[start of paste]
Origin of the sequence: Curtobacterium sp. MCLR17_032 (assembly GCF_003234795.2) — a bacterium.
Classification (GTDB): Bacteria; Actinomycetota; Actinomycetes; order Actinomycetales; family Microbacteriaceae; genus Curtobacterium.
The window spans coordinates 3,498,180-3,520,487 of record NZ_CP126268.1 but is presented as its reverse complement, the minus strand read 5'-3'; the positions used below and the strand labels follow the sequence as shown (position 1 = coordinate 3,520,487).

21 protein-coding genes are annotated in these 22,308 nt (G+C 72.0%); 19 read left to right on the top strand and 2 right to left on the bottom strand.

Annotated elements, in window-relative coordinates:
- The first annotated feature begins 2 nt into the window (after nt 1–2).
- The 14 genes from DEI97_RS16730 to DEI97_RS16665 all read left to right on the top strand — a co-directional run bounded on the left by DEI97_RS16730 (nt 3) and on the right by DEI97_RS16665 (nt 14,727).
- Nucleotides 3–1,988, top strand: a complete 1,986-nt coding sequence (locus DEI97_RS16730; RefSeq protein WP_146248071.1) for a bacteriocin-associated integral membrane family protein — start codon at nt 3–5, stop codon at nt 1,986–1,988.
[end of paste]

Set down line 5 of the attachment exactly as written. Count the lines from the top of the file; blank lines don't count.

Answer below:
Annotated elements, in window-relative coordinates: